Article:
Improper host immune activation leads to the development of the autoimmune disease Aicardi-Goutières syndrome (AGS), which is attributed to defined genetic mutations in such proteins as TREX1 and ADAR1. The mechanism of immune activation in AGS patients has not been thoroughly elucidated to date. In this study, we report that endogenous LINE1 components trigger IFNβ production in multiple human cell types, including those defective for cGAS/STING-mediated DNA sensing. In these cells, LINE1 DNA synthesis and retrotransposition were not required for LINE1-triggered immune activation, but RNA sensing pathways were essential...
March 7, 2018: Journal of Autoimmunity
Thaneas Prabakaran, Chiranjeevi Bodda, Christian Krapp, Bao-Cun Zhang, Maria H Christensen, Chenglong Sun, Line Reinert, Yujia Cai, Søren B Jensen, Morten K Skouboe, Jens R Nyengaard, Craig B Thompson, Robert Jan Lebbink, Ganes C Sen, Geert van Loo, Rikke Nielsen, Masaaki Komatsu, Lene N Nejsum, Martin R Jakobsen, Mads Gyrd-Hansen, Søren R Paludan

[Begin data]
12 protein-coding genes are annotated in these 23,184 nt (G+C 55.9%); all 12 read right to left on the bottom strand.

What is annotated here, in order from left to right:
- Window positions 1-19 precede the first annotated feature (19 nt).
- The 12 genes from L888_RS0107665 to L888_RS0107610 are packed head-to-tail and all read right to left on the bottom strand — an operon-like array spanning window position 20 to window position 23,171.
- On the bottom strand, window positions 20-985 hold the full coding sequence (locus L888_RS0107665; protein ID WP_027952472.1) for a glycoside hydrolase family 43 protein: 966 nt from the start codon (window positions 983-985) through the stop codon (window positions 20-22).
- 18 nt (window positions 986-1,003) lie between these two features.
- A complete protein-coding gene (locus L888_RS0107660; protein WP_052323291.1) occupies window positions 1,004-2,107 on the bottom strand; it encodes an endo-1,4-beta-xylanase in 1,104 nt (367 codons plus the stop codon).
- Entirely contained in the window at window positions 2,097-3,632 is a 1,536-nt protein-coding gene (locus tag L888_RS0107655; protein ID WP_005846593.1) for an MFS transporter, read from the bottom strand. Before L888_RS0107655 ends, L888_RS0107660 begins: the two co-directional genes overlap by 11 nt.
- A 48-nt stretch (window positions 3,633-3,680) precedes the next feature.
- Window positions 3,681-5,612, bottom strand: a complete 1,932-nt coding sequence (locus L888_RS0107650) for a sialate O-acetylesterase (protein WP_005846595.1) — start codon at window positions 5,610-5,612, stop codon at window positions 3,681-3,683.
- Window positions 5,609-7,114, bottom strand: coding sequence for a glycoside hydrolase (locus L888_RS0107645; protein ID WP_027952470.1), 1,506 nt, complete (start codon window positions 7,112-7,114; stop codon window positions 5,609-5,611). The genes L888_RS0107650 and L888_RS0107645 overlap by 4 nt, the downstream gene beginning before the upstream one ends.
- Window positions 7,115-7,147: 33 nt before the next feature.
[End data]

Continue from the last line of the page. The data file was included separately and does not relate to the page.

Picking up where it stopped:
Negative regulation of immune pathways is essential to achieve resolution of immune responses and to avoid excess inflammation. DNA stimulates type I IFN expression through the DNA sensor cGAS, the second messenger cGAMP, and the adaptor molecule STING Here, we report that STING degradation following activation of the pathway occurs through autophagy and is mediated by p62/SQSTM1, which is phosphorylated by TBK1 to direct ubiquitinated STING to autophagosomes. Degradation of STING was impaired in p62-deficient cells, which responded with elevated IFN production to foreign DNA and DNA pathogens...
March 1, 2018: EMBO Journal
Iliana Georgana, Rebecca P Sumner, Greg J Towers, Carlos Maluquer de Motes
Cytosolic recognition of DNA has emerged as a critical cellular mechanism of host immune activation upon pathogen invasion. The central cytosolic DNA sensor cGAS activates STING, which is phosphorylated, dimerises and translocates from the ER to a perinuclear region to mediate IRF-3 activation. Poxviruses are dsDNA viruses replicating in the cytosol and hence likely to trigger cytosolic DNA sensing. Here we investigated the activation of innate immune signalling by 4 different strains of the prototypic poxvirus vaccinia virus (VACV) in a cell line proficient in DNA sensing...
February 28, 2018: Journal of Virology
Kate McArthur, Lachlan W Whitehead, John M Heddleston, Lucy Li, Benjamin S Padman, Viola Oorschot, Niall D Geoghegan, Stephane Chappaz, Sophia Davidson, Hui San Chin, Rachael M Lane, Marija Dramicanin, Tahnee L Saunders, Canny Sugiana, Romina Lessene, Laura D Osellame, Teng-Leong Chew, Grant Dewson, Michael Lazarou, Georg Ramm, Guillaume Lessene, Michael T Ryan, Kelly L Rogers, Mark F van Delft, Benjamin T Kile